Schools could face pushback from private sector when building fiber networks

Broadband experts warned at the School, Health and Libraries Broadband Coalition's annual conference that districts hoping to build their own fiber networks will face concerns from companies.

CRYSTAL CITY, Va. — Communities and school districts hoping to build their own fiber broadband networks need to prepare for pushback from the private sector, a group of broadband experts warned municipal officials this week. But there are a series of steps they can take to lessen resistance from telecom companies.

At the School, Health and Libraries Broadband Coalition’s annual conference here Thursday, federal officials, network construction contractors and consultants all agreed that telecom companies often see municipal networks as a threat to their own business. But Don Williams, senior program specialist for broadband at the National Telecommunications and Information Administration, stressed that that sort of reaction is completely understandable and communities should work to assuage concerns.

“They’re not your enemy, just a provider of service,” Williams said. “Like any provider of service, they just want to be the only provider because they make more money that way.”

Yet Duke Horan, program manager at network contractor Henkels & McCoy, noted that dealing with that kind of resistance can be easier said than done at times. He recalled that many communities he’s worked with have felt broadband providers have “come out of the woodwork” to organize against municipal efforts, even if they’re focused on reaching rural areas that the private sector has ignored.


Horan even cited his experience with one school district his firm is working with on the West Coast — as soon as the district awarded a network contract to Henkels & McCoy, one of the local providers filed an open records request for the documents surrounding the new deal. He suspects that “somebody’s looking through it right now to put together a protest” to the project.

“You have to take into consideration that you’re likely to see some political backlash,” Horan said.

However, Horan also said that his experience in communities that successfully built their own networks suggests that the added infrastructure in hard to reach areas often ends up being a boon for private providers as well.

“In their minds, it’s competition; it’s cutting into their business,” Horan said. “But that’s only sometimes true. If you actually look around and start running the numbers, the middle mile did empower the last mile. The biggest opponents are often now the biggest beneficiaries.”

That’s why Williams thinks communities should engage local providers in the process as early as possible. He even believes some transparency about what the community is looking for could lead companies in the area to submit their own bids for parts of the project.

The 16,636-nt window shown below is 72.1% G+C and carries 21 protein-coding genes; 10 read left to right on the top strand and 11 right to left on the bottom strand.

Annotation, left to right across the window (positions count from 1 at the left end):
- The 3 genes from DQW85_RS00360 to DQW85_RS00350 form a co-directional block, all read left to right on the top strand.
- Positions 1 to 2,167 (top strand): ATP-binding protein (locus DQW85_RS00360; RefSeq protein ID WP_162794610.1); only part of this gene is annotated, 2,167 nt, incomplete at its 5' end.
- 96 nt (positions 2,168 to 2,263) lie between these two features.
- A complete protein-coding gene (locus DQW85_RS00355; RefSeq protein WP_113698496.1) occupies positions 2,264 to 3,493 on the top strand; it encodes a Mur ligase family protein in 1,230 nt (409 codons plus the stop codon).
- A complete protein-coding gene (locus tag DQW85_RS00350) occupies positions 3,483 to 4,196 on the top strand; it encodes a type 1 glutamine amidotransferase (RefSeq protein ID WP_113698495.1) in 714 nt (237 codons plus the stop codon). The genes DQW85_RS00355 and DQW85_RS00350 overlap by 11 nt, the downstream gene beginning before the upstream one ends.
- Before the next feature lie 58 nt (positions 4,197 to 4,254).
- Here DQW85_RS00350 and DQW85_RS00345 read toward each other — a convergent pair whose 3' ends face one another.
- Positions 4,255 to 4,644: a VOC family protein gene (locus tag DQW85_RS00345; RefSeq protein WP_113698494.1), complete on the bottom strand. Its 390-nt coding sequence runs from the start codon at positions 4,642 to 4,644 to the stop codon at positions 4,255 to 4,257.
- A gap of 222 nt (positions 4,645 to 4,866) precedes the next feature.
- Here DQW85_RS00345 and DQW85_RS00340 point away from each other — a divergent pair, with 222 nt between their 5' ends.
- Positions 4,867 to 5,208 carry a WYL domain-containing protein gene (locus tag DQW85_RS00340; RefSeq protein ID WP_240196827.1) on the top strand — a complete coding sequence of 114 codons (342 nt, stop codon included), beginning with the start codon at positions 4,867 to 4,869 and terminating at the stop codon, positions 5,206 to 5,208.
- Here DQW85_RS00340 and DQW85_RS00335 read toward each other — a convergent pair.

“Sometimes bringing them in is a good idea, telling them what it is you need, convincing them that what they’re doing isn’t enough,” Williams said. “If you can get a better bid from an incumbent because you’ve involved them in this process, that’s not a bad thing.”

Courtney Violette, senior vice president for operations with broadband consulting firm Magellan Advisors, added that working with the community as a whole can help smooth over any pushback from telecom providers. He thinks that if the people that stand to benefit from the municipal network understand all the issues, they can be key allies if negotiations with providers breaks down.

“If you engage them and keep them part of process, then things feel more transparent and open, and that helps with the politics of all this,” Violette said.

But more than anything else, Horan believes localities and school districts should be prepared for the eventuality of dealing with reticence from telecom companies, and simply knowing about the potential for a problem is half the battle.

“If you’re not prepared to deal with that, it’s difficult to address it,” Horan said.


Yet Horan cautioned that “building a network isn’t a solution for everyone,” and that simply working with existing providers can be an answer for some communities.

“Everyone wants to own their own networks, own their own destiny and not go to the carriers every time they want to scale them, but there are challenges that go along with that,” Violette said.

But all three experts agree that building a municipal network is doable for most communities. In particular, Williams urged school directs and local governments to work together to combine their IT expertise.

“If political relations between the school system and the local government are smooth, you can take advantage of that,” Williams said.

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